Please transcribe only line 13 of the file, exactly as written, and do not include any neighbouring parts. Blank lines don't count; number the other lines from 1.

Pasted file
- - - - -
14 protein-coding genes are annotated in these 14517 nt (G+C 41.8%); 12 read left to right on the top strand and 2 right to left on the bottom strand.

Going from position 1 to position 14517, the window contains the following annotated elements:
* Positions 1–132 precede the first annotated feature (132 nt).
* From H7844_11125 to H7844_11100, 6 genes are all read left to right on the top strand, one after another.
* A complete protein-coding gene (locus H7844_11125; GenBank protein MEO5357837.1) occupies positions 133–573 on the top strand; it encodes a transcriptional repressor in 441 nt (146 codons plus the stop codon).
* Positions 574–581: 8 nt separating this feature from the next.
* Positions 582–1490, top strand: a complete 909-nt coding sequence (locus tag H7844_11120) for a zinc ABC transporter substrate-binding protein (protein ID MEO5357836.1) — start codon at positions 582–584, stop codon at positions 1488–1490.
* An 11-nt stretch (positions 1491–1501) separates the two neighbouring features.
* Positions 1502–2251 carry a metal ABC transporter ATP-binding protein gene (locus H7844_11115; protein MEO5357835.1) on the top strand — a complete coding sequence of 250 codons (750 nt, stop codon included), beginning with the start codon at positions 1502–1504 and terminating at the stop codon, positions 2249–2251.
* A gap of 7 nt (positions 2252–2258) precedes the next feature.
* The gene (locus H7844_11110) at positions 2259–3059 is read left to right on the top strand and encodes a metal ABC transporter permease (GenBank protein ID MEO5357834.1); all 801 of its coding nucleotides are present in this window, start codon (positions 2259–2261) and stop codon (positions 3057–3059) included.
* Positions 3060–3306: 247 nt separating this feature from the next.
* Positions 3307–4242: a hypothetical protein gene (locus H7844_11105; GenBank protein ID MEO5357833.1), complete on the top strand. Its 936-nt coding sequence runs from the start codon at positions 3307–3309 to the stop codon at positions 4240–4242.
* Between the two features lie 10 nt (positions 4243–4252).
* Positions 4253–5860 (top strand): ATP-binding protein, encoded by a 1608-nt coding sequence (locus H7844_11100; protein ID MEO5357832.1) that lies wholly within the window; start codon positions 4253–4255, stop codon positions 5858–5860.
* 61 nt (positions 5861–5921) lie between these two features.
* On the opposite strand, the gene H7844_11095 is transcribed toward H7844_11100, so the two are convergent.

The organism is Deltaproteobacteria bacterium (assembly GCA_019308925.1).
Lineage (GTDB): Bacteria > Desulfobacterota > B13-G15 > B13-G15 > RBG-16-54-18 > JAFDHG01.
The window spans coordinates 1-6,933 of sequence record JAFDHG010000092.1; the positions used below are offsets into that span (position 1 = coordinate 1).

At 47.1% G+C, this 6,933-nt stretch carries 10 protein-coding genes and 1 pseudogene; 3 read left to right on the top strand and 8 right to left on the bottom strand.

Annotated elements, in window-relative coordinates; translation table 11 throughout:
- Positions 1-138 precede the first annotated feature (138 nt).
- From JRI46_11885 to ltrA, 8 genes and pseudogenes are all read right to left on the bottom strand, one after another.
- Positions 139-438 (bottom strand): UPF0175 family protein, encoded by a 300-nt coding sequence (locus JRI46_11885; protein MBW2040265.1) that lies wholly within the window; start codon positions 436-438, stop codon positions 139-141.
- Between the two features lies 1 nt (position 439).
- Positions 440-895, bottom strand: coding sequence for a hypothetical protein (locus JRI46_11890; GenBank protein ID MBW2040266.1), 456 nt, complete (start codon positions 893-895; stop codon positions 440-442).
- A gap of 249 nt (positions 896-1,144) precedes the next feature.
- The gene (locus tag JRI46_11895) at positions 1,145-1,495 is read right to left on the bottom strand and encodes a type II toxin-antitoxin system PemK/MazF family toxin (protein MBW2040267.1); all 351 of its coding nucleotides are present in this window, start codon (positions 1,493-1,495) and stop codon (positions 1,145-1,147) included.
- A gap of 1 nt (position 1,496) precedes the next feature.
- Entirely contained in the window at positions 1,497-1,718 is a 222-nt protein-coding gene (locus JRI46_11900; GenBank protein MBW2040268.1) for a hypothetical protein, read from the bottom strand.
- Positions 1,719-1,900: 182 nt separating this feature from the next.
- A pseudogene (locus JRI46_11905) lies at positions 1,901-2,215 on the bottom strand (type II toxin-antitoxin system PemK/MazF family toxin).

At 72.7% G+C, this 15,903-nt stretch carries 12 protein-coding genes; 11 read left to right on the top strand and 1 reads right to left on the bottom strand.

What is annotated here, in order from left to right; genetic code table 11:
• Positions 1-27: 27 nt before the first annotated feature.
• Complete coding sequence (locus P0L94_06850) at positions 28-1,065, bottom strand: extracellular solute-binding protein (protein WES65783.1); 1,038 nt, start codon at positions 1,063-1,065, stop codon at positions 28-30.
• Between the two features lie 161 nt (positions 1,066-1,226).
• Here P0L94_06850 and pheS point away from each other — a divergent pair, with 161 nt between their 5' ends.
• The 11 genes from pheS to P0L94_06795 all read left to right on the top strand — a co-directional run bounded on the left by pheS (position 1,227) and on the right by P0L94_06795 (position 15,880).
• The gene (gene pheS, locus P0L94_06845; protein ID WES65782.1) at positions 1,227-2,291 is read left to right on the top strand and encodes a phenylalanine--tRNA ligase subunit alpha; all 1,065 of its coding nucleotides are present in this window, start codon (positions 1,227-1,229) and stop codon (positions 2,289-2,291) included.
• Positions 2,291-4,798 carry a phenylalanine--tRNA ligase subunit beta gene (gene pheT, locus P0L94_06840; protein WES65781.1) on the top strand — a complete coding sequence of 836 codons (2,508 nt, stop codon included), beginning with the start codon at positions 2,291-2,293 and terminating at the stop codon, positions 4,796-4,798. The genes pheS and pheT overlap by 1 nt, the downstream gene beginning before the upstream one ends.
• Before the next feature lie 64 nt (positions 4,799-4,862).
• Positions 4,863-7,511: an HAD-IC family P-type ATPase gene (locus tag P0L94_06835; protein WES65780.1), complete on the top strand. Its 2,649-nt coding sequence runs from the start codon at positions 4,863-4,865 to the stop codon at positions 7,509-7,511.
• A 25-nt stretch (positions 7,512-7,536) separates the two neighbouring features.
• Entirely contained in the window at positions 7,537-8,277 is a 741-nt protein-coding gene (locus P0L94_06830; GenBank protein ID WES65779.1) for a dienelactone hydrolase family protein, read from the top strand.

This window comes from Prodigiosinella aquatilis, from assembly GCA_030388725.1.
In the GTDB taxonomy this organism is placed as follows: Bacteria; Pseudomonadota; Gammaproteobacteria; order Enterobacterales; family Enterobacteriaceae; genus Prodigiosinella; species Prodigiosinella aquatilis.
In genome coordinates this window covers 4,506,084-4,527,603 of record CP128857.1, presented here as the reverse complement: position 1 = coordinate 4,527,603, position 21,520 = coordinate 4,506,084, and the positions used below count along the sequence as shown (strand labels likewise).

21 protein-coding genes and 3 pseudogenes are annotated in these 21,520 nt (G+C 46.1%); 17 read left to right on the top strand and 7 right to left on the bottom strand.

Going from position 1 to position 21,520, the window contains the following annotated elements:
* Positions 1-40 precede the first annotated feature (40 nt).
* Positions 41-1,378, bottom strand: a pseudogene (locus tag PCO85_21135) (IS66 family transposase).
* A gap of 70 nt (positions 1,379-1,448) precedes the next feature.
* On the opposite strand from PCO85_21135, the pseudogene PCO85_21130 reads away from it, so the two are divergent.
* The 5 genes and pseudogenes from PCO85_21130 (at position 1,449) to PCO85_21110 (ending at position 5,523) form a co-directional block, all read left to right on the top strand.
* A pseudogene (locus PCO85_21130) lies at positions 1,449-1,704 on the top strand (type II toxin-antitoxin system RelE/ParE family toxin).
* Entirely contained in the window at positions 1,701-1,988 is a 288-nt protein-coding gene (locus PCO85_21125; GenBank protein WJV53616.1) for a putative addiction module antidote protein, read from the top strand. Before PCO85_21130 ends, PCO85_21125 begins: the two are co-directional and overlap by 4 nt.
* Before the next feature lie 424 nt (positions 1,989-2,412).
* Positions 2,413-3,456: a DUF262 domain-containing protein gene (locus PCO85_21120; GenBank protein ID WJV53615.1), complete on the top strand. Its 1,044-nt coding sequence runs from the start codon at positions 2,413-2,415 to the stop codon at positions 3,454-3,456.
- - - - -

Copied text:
* Positions 3307–4242: a hypothetical protein gene (locus H7844_11105; GenBank protein ID MEO5357833.1), complete on the top strand. Its 936-nt coding sequence runs from the start codon at positions 3307–3309 to the stop codon at positions 4240–4242.